will soon vote on whether to accept George Bush's nomination
of Gale Norton as the Secretary of Interior. As
the highest environmental post in the nation, the Secretary
of Interior oversees 500 million acres of public land including
all National Parks, National Monuments, and Wildlife Refuges.
The Department of Interior also oversees the Bureau of Land
Management, Office of Surface Mining, U.S. Fish & Wildlife
Service, and the Bureau of Indian Affairs. Thus Norton will
have influence over hundreds of millions of acres of grasslands
and desert, all mining on state, private and federal lands,
implementation of the Endangered Species Act nationwide, and
the lives of millions of Native Americans.
WAR AGAINST THE DEPARTMENT OF INTERIOR
career from her first law job at the Mountain States Legal Foundation
in 1979 under James Watt, to her stint at the Department of Interior
(also under Watt), to her role at Attorney General of Colorado,
to her current tenure at NL Industries (formerly the National Lead
Company) has been a war with the Department of Interior and federal
environmental laws. An extreme "states rights" and "devolution"
advocate, Norton has lobbied, litigated, preached, and tried to
manage federal environmental laws and lands out of existence. She
and her proteges have argued in court that the Endangered Species
Act and the Surface Mining Act are unconstitutional, even though
as Secretary of Interior, it will be her job to enforce them. They
have attacked Native American religious practices and fishing rights
even though as Secretary she will oversee the Bureau of Indian Affairs.
They challenged the ability of the National Park Service and U.S.
Fish & Wildlife Service to protect endangered species and parks.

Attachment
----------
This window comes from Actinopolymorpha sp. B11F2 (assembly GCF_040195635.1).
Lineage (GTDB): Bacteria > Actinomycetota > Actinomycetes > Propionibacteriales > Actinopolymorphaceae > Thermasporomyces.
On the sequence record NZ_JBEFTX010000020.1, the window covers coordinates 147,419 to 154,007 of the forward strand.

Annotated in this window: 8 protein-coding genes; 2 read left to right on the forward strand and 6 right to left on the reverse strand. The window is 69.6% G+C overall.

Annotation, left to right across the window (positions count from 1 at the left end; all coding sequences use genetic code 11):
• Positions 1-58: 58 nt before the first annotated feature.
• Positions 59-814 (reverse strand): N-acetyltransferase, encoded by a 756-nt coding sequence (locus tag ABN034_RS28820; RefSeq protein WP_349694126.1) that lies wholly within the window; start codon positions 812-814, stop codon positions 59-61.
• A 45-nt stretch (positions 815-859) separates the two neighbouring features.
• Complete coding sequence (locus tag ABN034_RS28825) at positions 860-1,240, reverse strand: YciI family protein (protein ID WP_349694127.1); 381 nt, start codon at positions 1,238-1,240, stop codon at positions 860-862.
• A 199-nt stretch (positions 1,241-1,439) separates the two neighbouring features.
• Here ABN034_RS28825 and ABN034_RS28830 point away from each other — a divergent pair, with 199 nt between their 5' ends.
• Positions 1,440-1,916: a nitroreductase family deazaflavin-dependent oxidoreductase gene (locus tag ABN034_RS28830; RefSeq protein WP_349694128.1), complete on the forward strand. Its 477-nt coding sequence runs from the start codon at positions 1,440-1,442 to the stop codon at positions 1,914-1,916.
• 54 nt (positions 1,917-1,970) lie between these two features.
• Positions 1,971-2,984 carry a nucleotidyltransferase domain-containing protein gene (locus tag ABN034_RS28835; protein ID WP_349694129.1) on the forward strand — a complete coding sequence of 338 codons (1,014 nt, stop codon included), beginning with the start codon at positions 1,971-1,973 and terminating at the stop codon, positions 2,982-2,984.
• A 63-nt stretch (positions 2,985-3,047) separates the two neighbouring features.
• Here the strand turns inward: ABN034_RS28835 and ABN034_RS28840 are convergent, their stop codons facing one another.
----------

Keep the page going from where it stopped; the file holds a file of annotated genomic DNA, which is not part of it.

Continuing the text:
She will also head those agencies if Congress approves her nomination.
is openly hostile to federalism, federal laws, and federal lands.
She is the antithesis of every value the Secretary of Interior is
trusted to uphold.
opposes federal laws requiring the removal of asbestos from schools
and is a lobbyist for a chemical company charged with poisoning
children with lead paint She has argued that pollution is a right,
not a crime. She submitted legal briefs supporting a lawsuit by
the oil industry to strike down a federal oil tax. Within minutes
of being nominated for Secretary of Interior she endorsed opening
the Arctic National Wildlife Refuge to oil drilling.
Attorney General of Colorado Norton refused to defend a state law
guaranteeing minorities access to highway construction jobs. She
opposed implementation of the Americans With Disabilities Act, federal
civil rights statutes, the Violence Against Women Act, and asserted
that southern state's rights were trampled upon by the civil war.
is fellow at the Political
Economy Research Center which is funded by Amoco, ARCO, the
Chemical Manufacturers Association, Conoco, Eli Lilly and Co., Pfizer,
and Coors. It favors auctioning off all federal land to the highest
bidder. This includes the National Parks, National Monuments, Wildlife
Refuges, BLM land and historic Civil War battlefields that Norton
would be trusted with protecting as Secretary of Interior.
The 9th Circuit
Court of Appeals in San Francisco is currently considering a lawsuit
brought by the foundation aimed at overturning the $5 billion punitive
damages against Exxon Corp. in the Exxon Valdez oil spill off the
Alaska coast, the largest punitive damage award in the nation's
history. (See story)